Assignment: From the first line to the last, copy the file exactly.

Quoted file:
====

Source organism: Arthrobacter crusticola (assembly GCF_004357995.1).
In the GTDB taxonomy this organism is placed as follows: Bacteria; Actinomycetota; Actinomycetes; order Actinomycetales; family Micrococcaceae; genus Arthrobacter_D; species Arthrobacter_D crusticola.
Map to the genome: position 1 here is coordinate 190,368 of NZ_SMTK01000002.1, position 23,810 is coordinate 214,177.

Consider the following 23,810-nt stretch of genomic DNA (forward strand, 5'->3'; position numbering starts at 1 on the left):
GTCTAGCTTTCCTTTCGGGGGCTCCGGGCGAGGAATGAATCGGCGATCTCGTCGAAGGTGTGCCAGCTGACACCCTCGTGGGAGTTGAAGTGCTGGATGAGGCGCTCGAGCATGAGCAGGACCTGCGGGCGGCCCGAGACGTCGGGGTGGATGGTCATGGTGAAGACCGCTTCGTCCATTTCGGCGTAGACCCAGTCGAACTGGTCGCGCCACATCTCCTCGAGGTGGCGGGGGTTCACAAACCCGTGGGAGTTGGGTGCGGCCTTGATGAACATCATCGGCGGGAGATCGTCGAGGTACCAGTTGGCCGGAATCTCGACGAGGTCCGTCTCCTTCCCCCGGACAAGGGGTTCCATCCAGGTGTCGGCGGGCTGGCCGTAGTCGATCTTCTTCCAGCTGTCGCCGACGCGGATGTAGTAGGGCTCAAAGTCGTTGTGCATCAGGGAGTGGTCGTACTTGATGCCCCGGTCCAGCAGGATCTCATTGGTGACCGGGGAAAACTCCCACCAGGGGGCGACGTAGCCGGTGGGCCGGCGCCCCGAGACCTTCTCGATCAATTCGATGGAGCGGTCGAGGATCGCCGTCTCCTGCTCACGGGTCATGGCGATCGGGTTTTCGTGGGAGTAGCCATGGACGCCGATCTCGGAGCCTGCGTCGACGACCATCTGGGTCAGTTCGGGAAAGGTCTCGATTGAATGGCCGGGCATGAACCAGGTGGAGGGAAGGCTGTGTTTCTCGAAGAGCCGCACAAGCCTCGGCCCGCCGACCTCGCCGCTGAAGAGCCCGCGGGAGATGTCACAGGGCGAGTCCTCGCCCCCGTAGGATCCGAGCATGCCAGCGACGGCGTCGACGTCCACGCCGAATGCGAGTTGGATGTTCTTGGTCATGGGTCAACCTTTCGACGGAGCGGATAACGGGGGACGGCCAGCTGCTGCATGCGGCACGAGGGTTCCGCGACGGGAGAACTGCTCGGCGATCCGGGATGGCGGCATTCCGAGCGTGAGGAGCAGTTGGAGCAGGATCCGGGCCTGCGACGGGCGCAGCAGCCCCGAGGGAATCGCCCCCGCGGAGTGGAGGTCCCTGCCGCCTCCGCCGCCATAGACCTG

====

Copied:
Source organism: Arthrobacter crusticola (assembly GCF_004357995.1).
In the GTDB taxonomy this organism is placed as follows: Bacteria; Actinomycetota; Actinomycetes; order Actinomycetales; family Micrococcaceae; genus Arthrobacter_D; species Arthrobacter_D crusticola.
Map to the genome: position 1 here is coordinate 190,368 of NZ_SMTK01000002.1, position 23,810 is coordinate 214,177.

Consider the following 23,810-nt stretch of genomic DNA (forward strand, 5'->3'; position numbering starts at 1 on the left):
GTCTAGCTTTCCTTTCGGGGGCTCCGGGCGAGGAATGAATCGGCGATCTCGTCGAAGGTGTGCCAGCTGACACCCTCGTGGGAGTTGAAGTGCTGGATGAGGCGCTCGAGCATGAGCAGGACCTGCGGGCGGCCCGAGACGTCGGGGTGGATGGTCATGGTGAAGACCGCTTCGTCCATTTCGGCGTAGACCCAGTCGAACTGGTCGCGCCACATCTCCTCGAGGTGGCGGGGGTTCACAAACCCGTGGGAGTTGGGTGCGGCCTTGATGAACATCATCGGCGGGAGATCGTCGAGGTACCAGTTGGCCGGAATCTCGACGAGGTCCGTCTCCTTCCCCCGGACAAGGGGTTCCATCCAGGTGTCGGCGGGCTGGCCGTAGTCGATCTTCTTCCAGCTGTCGCCGACGCGGATGTAGTAGGGCTCAAAGTCGTTGTGCATCAGGGAGTGGTCGTACTTGATGCCCCGGTCCAGCAGGATCTCATTGGTGACCGGGGAAAACTCCCACCAGGGGGCGACGTAGCCGGTGGGCCGGCGCCCCGAGACCTTCTCGATCAATTCGATGGAGCGGTCGAGGATCGCCGTCTCCTGCTCACGGGTCATGGCGATCGGGTTTTCGTGGGAGTAGCCATGGACGCCGATCTCGGAGCCTGCGTCGACGACCATCTGGGTCAGTTCGGGAAAGGTCTCGATTGAATGGCCGGGCATGAACCAGGTGGAGGGAAGGCTGTGTTTCTCGAAGAGCCGCACAAGCCTCGGCCCGCCGACCTCGCCGCTGAAGAGCCCGCGGGAGATGTCACAGGGCGAGTCCTCGCCCCCGTAGGATCCGAGCATGCCAGCGACGGCGTCGACGTCCACGCCGAATGCGAGTTGGATGTTCTTGGTCATGGGTCAACCTTTCGACGGAGCGGATAACGGGGGACGGCCAGCTGCTGCATGCGGCACGAGGGTTCCGCGACGGGAGAACTGCTCGGCGATCCGGGATGGCGGCATTCCGAGCGTGAGGAGCAGTTGGAGCAGGATCCGGGCCTGCGACGGGCGCAGCAGCCCCGAGGGAATCGCCCCCGCGGAGTGGAGGTCCCTGCCGCCTCCGCCGCCATAGACCTG